Opening statements and testimony began Tuesday in the murder trial of two Abilene men who were caught on camera shooting their neighbor in an alleyway after a dispute over a mattress in a dumpster.
Jury selection for the trial of Johnnie Miller, 71, and Michael Miller, 35, took place Monday at the Taylor County Courthouse in Abilene. The father and son are charged with the Sept. 1, 2018, murder of their neighbor, 37-year-old Aaron Howard.
A two-minute cellphone video that captured the shooting was released in the case. The shooting happened in an alley behind their homes on the 4300 block of Don Juan Street in Abilene.
The Millers pleaded not guilty, and their attorneys are arguing self-defense. Johnnie Miller is being represented by Fort Worth attorney Justin Sparks with the Sparks Law Firm, while his son is being represented by Graham Norris with the same firm. Abilene is about 150 miles west of Fort Worth.
The first witness called was Anthony Joeris, an officer with the Abilene Police Department, who was the first to arrive at the shooting scene, according to reporting by KIDY-KXVA, a West Texas FOX station. Joeris said part of Howard’s skull was missing and his brain was exposed.
Howard’s common-law wife, Kara Box, also took the stand, KIDY-KXVA reported. Box testified that she started recording video of the argument because she was worried something bad was going to happen.
Jurors watched Joeris’ body-camera video and the cellphone video recorded by Box, according to KTXS-TV.
Tarrant County Deputy Chief Medical Examiner Dr. Tasha Greenberg testified Tuesday afternoon and said that both the chest wounds from a handgun fired by Johnnie Miller and the head wounds from a shotgun fired by Michael Miller were “sufficient to cause death,” the FOX TV station reported.
Justin Campbell, Howard’s best friend who lived with him and Box, also witnessed the shooting. Campbell testified that Howard could be aggressive and intimidating, but also was loving and caring, KIDY-KXVA reported.
Campbell said that during the argument, when the Millers were already armed, Howard told him to go get a gun from their house but they had pawned the gun weeks before and he instead brought Howard a baseball bat.
Abilene police Detective Frank Shoemaker was the final witness on Tuesday. He interviewed Johnnie Miller on the day of the shooting, and the recorded interview was played in court.
In the interview, Miller told Shoemaker that he told Howard multiple times to not get near him and that Howard threatened to kill him. He also told Shoemaker that he told his son to get a shotgun.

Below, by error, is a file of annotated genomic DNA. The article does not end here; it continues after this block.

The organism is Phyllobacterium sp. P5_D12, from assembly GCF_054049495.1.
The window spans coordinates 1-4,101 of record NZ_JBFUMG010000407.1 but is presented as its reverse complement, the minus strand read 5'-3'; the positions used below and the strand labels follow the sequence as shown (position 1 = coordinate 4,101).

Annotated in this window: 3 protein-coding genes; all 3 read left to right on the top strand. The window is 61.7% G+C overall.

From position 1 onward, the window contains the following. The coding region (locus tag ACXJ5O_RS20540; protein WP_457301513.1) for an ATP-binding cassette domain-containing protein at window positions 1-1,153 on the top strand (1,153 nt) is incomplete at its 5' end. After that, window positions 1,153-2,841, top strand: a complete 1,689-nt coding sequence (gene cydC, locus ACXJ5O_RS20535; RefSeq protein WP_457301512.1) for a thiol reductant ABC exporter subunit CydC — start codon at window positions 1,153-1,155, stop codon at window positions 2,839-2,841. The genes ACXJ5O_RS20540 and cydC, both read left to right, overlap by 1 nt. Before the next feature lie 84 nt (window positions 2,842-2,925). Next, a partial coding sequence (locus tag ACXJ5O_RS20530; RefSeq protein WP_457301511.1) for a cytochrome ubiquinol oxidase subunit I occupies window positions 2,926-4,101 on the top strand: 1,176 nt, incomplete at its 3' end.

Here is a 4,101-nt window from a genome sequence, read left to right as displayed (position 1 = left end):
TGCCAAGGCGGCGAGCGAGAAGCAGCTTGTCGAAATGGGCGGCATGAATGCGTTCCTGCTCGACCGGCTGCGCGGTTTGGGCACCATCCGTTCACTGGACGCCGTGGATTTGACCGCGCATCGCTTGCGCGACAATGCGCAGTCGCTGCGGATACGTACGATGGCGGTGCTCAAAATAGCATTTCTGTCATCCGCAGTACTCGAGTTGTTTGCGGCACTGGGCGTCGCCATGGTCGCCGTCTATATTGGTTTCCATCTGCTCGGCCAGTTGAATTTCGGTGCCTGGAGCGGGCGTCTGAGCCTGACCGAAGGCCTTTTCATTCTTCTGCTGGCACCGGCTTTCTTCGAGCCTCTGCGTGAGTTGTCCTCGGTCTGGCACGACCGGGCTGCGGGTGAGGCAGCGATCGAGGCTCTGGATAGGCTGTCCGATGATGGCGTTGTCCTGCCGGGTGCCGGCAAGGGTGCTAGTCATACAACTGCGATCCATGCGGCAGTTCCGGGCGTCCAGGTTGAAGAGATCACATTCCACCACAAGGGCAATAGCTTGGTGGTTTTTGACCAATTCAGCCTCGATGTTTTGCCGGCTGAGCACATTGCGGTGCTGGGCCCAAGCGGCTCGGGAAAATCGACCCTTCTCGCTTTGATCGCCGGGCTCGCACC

In the interview, Miller asked Shoemaker about Howard’s condition. Miller was informed that Howard was dead and that he would be charged with murder.
“Well, I’m sorry he’s dead. I’m sorry for his family,” Miller said in the recorded interview. “If you think I don’t feel bad about this, you’re wrong.”
The prosecution and defense noted that Howard had “anger issues,” but was taking medication, according to KIDY-KXVA. Howard had an “explosive temper,” Assistant District Attorney Dan Joiner said.
In his opening statement, Joiner described what happened in the alley on the day of Howard’s death. Howard placed a box spring in the dumpster and “someone kept removing it,” he said, according to KIDY-KXVA. Campbell and Box heard Howard telling someone to “put it back.”
“We had thrown out a twin mattress in a dumpster in our alley a few days before the shooting,” Box told the Star-Telegram in a previous interview. “You have to have the mattress in the dumpster or they will not haul it away.”
Box said that’s when Johnnie Miller came to the alley, pulled the mattress out of the dumpster and tossed it back on Howard’s property.
Miller cursed at Howard and told him he was not going to put the box spring back, she said.
That is when an argument ensued and Johnnie Miller pulled a handgun. Michael Miller arrived to the scene with a shotgun, the video shows. Howard, who was not armed at that time, threatened to kill Johnnie Miller.
Box stepped in between Howard and the Millers as the argument escalated and Campbell handed Howard a baseball bat. Howard never swung the bat, according to Box.
Two gunshots from the handgun were heard in the two-minute video Box recorded and released, which gained national attention. Michael Miller is seen firing the shotgun after the first two gunshots.
Police were called to the alleyway minutes after.
The trial resumed at 9 a.m. Wednesday and could last for several days.
On Wednesday, the prosecution rested its case and the jurors watched a police video interview with Michael Miller, KTXS reported.